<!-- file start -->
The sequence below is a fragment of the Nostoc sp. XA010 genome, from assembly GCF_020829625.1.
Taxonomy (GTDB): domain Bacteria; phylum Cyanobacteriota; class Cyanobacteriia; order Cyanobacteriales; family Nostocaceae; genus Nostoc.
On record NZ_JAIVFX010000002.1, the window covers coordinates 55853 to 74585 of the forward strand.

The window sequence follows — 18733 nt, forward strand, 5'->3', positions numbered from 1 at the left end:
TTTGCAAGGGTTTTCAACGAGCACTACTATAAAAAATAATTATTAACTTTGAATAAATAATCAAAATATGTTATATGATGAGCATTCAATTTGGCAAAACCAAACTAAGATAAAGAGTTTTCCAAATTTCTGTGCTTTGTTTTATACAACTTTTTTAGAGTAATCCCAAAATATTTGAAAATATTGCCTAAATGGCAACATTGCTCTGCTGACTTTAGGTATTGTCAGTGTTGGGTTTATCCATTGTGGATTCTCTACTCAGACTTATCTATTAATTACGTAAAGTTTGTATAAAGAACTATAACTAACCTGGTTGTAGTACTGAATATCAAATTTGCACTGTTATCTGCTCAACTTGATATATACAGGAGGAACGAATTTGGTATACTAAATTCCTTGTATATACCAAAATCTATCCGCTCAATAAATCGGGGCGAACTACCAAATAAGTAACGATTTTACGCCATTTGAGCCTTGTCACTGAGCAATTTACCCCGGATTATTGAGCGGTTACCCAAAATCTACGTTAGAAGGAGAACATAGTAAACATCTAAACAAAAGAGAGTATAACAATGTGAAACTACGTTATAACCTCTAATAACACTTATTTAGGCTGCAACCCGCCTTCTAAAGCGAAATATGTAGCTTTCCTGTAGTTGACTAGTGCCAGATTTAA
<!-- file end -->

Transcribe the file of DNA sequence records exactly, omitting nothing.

The sequence below is a fragment of the Nostoc sp. XA010 genome, from assembly GCF_020829625.1.
Taxonomy (GTDB): domain Bacteria; phylum Cyanobacteriota; class Cyanobacteriia; order Cyanobacteriales; family Nostocaceae; genus Nostoc.
On record NZ_JAIVFX010000002.1, the window covers coordinates 55853 to 74585 of the forward strand.

The window sequence follows — 18733 nt, forward strand, 5'->3', positions numbered from 1 at the left end:
TTTGCAAGGGTTTTCAACGAGCACTACTATAAAAAATAATTATTAACTTTGAATAAATAATCAAAATATGTTATATGATGAGCATTCAATTTGGCAAAACCAAACTAAGATAAAGAGTTTTCCAAATTTCTGTGCTTTGTTTTATACAACTTTTTTAGAGTAATCCCAAAATATTTGAAAATATTGCCTAAATGGCAACATTGCTCTGCTGACTTTAGGTATTGTCAGTGTTGGGTTTATCCATTGTGGATTCTCTACTCAGACTTATCTATTAATTACGTAAAGTTTGTATAAAGAACTATAACTAACCTGGTTGTAGTACTGAATATCAAATTTGCACTGTTATCTGCTCAACTTGATATATACAGGAGGAACGAATTTGGTATACTAAATTCCTTGTATATACCAAAATCTATCCGCTCAATAAATCGGGGCGAACTACCAAATAAGTAACGATTTTACGCCATTTGAGCCTTGTCACTGAGCAATTTACCCCGGATTATTGAGCGGTTACCCAAAATCTACGTTAGAAGGAGAACATAGTAAACATCTAAACAAAAGAGAGTATAACAATGTGAAACTACGTTATAACCTCTAATAACACTTATTTAGGCTGCAACCCGCCTTCTAAAGCGAAATATGTAGCTTTCCTGTAGTTGACTAGTGCCAGATTTAA